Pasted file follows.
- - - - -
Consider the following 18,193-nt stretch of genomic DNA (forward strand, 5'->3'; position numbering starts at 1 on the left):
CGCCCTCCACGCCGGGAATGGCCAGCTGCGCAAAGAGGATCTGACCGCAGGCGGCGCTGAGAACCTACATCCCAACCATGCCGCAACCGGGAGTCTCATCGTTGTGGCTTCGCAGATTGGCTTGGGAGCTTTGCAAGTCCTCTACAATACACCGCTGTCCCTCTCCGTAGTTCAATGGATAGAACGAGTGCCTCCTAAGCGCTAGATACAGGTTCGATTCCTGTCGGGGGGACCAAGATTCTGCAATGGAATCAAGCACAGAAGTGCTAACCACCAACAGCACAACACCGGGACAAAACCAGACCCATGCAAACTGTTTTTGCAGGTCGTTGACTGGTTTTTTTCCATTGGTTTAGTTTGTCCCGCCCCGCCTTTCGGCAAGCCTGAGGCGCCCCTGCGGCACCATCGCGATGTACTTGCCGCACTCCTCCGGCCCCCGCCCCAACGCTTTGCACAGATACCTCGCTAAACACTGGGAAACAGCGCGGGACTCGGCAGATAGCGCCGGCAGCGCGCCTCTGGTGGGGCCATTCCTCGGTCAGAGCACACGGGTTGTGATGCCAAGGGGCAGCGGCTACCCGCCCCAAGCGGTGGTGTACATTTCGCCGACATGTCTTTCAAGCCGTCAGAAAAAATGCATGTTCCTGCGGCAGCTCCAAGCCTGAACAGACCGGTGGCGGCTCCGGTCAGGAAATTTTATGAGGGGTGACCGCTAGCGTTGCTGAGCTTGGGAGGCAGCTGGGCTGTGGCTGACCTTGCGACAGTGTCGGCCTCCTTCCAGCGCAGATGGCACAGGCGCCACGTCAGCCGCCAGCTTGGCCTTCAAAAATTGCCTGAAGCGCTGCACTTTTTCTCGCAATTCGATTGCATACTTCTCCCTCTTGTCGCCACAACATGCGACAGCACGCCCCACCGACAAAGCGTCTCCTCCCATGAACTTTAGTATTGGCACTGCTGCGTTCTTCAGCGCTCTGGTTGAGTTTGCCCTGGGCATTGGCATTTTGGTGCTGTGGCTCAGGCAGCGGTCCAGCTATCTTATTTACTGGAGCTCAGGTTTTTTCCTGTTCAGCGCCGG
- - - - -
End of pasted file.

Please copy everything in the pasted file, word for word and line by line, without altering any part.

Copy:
Consider the following 18,193-nt stretch of genomic DNA (forward strand, 5'->3'; position numbering starts at 1 on the left):
CGCCCTCCACGCCGGGAATGGCCAGCTGCGCAAAGAGGATCTGACCGCAGGCGGCGCTGAGAACCTACATCCCAACCATGCCGCAACCGGGAGTCTCATCGTTGTGGCTTCGCAGATTGGCTTGGGAGCTTTGCAAGTCCTCTACAATACACCGCTGTCCCTCTCCGTAGTTCAATGGATAGAACGAGTGCCTCCTAAGCGCTAGATACAGGTTCGATTCCTGTCGGGGGGACCAAGATTCTGCAATGGAATCAAGCACAGAAGTGCTAACCACCAACAGCACAACACCGGGACAAAACCAGACCCATGCAAACTGTTTTTGCAGGTCGTTGACTGGTTTTTTTCCATTGGTTTAGTTTGTCCCGCCCCGCCTTTCGGCAAGCCTGAGGCGCCCCTGCGGCACCATCGCGATGTACTTGCCGCACTCCTCCGGCCCCCGCCCCAACGCTTTGCACAGATACCTCGCTAAACACTGGGAAACAGCGCGGGACTCGGCAGATAGCGCCGGCAGCGCGCCTCTGGTGGGGCCATTCCTCGGTCAGAGCACACGGGTTGTGATGCCAAGGGGCAGCGGCTACCCGCCCCAAGCGGTGGTGTACATTTCGCCGACATGTCTTTCAAGCCGTCAGAAAAAATGCATGTTCCTGCGGCAGCTCCAAGCCTGAACAGACCGGTGGCGGCTCCGGTCAGGAAATTTTATGAGGGGTGACCGCTAGCGTTGCTGAGCTTGGGAGGCAGCTGGGCTGTGGCTGACCTTGCGACAGTGTCGGCCTCCTTCCAGCGCAGATGGCACAGGCGCCACGTCAGCCGCCAGCTTGGCCTTCAAAAATTGCCTGAAGCGCTGCACTTTTTCTCGCAATTCGATTGCATACTTCTCCCTCTTGTCGCCACAACATGCGACAGCACGCCCCACCGACAAAGCGTCTCCTCCCATGAACTTTAGTATTGGCACTGCTGCGTTCTTCAGCGCTCTGGTTGAGTTTGCCCTGGGCATTGGCATTTTGGTGCTGTGGCTCAGGCAGCGGTCCAGCTATCTTATTTACTGGAGCTCAGGTTTTTTCCTGTTCAGCGCCGG